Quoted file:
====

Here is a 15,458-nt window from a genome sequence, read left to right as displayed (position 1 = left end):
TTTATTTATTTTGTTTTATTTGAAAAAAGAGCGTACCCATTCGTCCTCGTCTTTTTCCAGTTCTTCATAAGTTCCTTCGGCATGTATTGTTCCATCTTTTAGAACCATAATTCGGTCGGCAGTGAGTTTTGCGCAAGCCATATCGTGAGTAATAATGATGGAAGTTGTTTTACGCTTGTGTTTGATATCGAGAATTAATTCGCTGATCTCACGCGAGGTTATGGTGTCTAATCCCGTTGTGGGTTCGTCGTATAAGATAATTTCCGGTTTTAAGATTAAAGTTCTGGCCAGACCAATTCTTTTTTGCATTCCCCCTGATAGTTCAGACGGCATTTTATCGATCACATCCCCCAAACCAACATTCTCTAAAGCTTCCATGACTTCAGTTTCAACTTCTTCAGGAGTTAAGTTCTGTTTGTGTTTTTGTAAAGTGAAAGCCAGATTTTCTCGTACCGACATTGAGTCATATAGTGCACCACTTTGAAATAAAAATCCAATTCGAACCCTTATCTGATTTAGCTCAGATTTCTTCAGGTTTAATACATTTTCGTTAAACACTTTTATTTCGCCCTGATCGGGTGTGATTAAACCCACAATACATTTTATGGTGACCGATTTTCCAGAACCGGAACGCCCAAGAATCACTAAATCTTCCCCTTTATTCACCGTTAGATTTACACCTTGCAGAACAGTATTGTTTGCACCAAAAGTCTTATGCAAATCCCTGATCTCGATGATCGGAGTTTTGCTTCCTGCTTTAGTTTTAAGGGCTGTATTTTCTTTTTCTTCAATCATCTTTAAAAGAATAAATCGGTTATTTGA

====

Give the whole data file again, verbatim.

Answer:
Here is a 15,458-nt window from a genome sequence, read left to right as displayed (position 1 = left end):
TTTATTTATTTTGTTTTATTTGAAAAAAGAGCGTACCCATTCGTCCTCGTCTTTTTCCAGTTCTTCATAAGTTCCTTCGGCATGTATTGTTCCATCTTTTAGAACCATAATTCGGTCGGCAGTGAGTTTTGCGCAAGCCATATCGTGAGTAATAATGATGGAAGTTGTTTTACGCTTGTGTTTGATATCGAGAATTAATTCGCTGATCTCACGCGAGGTTATGGTGTCTAATCCCGTTGTGGGTTCGTCGTATAAGATAATTTCCGGTTTTAAGATTAAAGTTCTGGCCAGACCAATTCTTTTTTGCATTCCCCCTGATAGTTCAGACGGCATTTTATCGATCACATCCCCCAAACCAACATTCTCTAAAGCTTCCATGACTTCAGTTTCAACTTCTTCAGGAGTTAAGTTCTGTTTGTGTTTTTGTAAAGTGAAAGCCAGATTTTCTCGTACCGACATTGAGTCATATAGTGCACCACTTTGAAATAAAAATCCAATTCGAACCCTTATCTGATTTAGCTCAGATTTCTTCAGGTTTAATACATTTTCGTTAAACACTTTTATTTCGCCCTGATCGGGTGTGATTAAACCCACAATACATTTTATGGTGACCGATTTTCCAGAACCGGAACGCCCAAGAATCACTAAATCTTCCCCTTTATTCACCGTTAGATTTACACCTTGCAGAACAGTATTGTTTGCACCAAAAGTCTTATGCAAATCCCTGATCTCGATGATCGGAGTTTTGCTTCCTGCTTTAGTTTTAAGGGCTGTATTTTCTTTTTCTTCAATCATCTTTAAAAGAATAAATCGGTTATTTGA